“The runner-up in this Choice is a collection of manuscripts and letters that belonged to Thomas Tyrwhitt. Among them are six pages in Chatterton’s hand, including his poem ‘Happiness’ and several drawings and inscriptions inspired by the documents and monuments in St Mary Redcliff, Bristol. ‘Happiness’ concludes:

Content is happiness, as sages say-
But what’s content? The trifle of a day.
Then, friend let inclination be thy guide,
Nor be by superstition led aside.
The saint and sinner, fool and wise attain
An equal share of easiness and pain.

“Chatterton’s handwriting is so mature it is easy to see why it was mistaken for that of an older man. As his manuscripts are chiefly in the British Museum and the Bristol Library, we are fortunate at Farmington to have these pages that bring us into the most vexed chapter of Walpole’s life.”

Lewis, Wilmarth S. Rescuing Horace Walpole. New Haven and London: Yale University Press, 1978.

To see the full chapter from Rescuing Horace Walpole called  24. Choice 14: Walpole’s Chattertoniana” download or expand the link here:

23. Choice 13: “Tracts of the Reign of George 3”

23. Choice 13: “Tracts of the Reign of George 3”

By Wilmarth S. Lewis

Cover of Tracts of Geo 3, in calf with Walpole's arms                      title page of the Tracts of George 3

“That is the title Walpole gave these 59 volumes. By ‘tract’ he meant the second definition of the word in the OED, ‘A book or written work treating of some particular topic; a treatise.’ He collected 335 of them for this collection; 224 in fifty-four octavo volumes, five with 111 tracts in quarto. All are bound in calf with Walpole’s arms on the sides and elaborately tooled spines labelled ‘Tracts of Geo. 3.‘ The earlier volumes have title-pages printed at the Strawberry Hill Press, ‘A Collection of the most remarkable TRACTS/Published/in the REIGN/of/King George the third,’ and all have a ‘List of Pieces in this Volume’ written on the inside of the front covers in Walpole’s clearest hand. He frequently added the month below the year on the title-page and the names of anonymous authors; throughout are his crosses, short dashes, exclamation points, and, rarely, an asterisk. I bought the collection from the estate of Sir Leicester Harmsworth in 1938.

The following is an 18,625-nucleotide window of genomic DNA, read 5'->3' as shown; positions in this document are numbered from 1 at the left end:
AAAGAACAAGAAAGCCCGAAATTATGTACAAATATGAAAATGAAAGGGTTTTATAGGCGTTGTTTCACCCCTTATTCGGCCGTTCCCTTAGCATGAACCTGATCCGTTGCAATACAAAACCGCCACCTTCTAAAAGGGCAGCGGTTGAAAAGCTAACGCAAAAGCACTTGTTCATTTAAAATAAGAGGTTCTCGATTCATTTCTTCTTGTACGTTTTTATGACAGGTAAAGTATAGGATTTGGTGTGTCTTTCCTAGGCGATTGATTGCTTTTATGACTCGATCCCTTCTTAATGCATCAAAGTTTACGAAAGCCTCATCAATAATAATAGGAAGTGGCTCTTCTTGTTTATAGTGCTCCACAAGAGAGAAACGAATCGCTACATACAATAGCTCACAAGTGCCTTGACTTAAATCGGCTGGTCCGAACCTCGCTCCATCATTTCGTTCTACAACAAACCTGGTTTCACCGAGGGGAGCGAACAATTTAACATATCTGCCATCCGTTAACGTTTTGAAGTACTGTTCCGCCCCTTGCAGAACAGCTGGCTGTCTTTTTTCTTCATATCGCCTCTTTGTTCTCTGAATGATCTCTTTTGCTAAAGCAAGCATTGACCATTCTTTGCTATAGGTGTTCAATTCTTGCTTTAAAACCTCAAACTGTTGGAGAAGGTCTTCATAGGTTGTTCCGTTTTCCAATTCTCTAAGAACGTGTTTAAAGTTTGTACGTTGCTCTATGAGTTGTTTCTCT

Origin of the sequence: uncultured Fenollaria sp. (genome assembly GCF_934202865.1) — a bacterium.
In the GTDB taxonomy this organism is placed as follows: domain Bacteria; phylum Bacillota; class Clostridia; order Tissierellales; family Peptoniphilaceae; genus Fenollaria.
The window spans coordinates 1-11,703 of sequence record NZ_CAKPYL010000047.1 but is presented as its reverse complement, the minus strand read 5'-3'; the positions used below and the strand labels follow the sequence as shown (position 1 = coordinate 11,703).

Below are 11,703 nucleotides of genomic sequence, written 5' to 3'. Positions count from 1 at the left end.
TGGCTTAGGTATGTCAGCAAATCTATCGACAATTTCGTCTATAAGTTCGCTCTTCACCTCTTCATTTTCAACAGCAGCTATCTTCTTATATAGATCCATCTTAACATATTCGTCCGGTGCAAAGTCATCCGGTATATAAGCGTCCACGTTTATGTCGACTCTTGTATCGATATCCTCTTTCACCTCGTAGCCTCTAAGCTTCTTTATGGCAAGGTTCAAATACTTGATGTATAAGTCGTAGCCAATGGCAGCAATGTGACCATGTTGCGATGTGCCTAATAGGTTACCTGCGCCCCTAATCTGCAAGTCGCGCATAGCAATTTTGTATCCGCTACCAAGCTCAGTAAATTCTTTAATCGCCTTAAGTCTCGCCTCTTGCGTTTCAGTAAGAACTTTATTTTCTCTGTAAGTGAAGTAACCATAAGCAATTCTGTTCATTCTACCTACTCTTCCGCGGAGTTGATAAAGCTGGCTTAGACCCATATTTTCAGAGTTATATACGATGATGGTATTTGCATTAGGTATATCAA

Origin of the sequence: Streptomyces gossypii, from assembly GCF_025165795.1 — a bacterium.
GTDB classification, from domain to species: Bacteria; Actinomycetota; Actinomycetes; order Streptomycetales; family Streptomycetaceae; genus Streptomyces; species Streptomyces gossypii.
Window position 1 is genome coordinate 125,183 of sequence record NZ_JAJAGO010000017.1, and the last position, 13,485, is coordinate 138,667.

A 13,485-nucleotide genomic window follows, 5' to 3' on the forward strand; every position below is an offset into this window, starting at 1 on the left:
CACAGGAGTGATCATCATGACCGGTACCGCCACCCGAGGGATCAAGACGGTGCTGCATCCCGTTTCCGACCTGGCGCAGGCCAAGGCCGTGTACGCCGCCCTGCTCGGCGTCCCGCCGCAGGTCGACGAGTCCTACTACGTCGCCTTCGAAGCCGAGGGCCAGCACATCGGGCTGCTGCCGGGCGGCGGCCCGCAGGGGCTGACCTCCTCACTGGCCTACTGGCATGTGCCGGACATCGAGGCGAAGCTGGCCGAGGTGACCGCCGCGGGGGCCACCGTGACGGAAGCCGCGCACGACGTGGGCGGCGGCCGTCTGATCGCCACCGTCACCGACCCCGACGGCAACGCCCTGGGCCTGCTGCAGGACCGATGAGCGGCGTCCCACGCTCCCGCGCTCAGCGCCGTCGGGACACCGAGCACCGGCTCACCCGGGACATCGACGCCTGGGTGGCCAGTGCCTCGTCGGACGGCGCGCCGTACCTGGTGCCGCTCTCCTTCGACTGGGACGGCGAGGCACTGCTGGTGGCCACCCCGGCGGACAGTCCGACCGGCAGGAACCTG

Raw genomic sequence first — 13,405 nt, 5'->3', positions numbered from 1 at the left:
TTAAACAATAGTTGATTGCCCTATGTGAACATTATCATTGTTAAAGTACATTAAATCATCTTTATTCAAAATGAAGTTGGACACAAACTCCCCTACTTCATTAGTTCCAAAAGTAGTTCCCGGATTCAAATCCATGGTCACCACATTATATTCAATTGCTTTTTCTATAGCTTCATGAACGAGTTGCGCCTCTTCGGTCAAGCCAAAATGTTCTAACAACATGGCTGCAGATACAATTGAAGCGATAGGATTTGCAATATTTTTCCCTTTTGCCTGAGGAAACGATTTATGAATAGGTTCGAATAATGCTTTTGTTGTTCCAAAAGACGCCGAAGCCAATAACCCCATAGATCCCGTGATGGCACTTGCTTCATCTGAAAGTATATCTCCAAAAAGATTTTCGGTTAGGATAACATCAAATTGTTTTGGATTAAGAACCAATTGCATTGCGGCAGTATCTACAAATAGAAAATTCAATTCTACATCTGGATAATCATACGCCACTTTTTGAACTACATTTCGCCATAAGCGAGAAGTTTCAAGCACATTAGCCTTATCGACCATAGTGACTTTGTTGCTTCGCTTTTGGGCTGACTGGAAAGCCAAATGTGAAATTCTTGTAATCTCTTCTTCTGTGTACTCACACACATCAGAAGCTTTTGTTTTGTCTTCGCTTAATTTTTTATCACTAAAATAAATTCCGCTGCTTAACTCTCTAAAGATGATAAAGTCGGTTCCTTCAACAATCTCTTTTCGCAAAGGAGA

inside front cover of Tracts of George 3 volume 39 showing list of contents in Walpole's hand

“Its variety appears in volume 39:

“Williams, John. An Account of some remarkable ancient ruins, lately discovered in the Highlands, 1777.

“Junus, pseud. A serious letter to the public, on the late transaction between Lord North and the Duke of Gordon, 1778.

“Burke, Edmund. Two letters from Mr Burke to gentlemen in the city of Bristol, 1778. Dated ‘May’ by Walpole and with one identification by him.

“Burgoyne, General John. The substance of General Burgoyne’s speeches, 1778. A few marginal markings by Walpole.

“[Ticknell, Richard]. Anticipation: containing the substance of His M—-y’s most gracious speech, 1778. Among Walpole’s many notes is, ‘Ch. Fox said “he has anticipated many things I have intended to say, but I shall say them never-the-less.”‘

“[Bryant, Jacob]. A farther illustration of the Analysis [of Mythology], 1778. Author identified by Walpole and numerous marginal markings by him.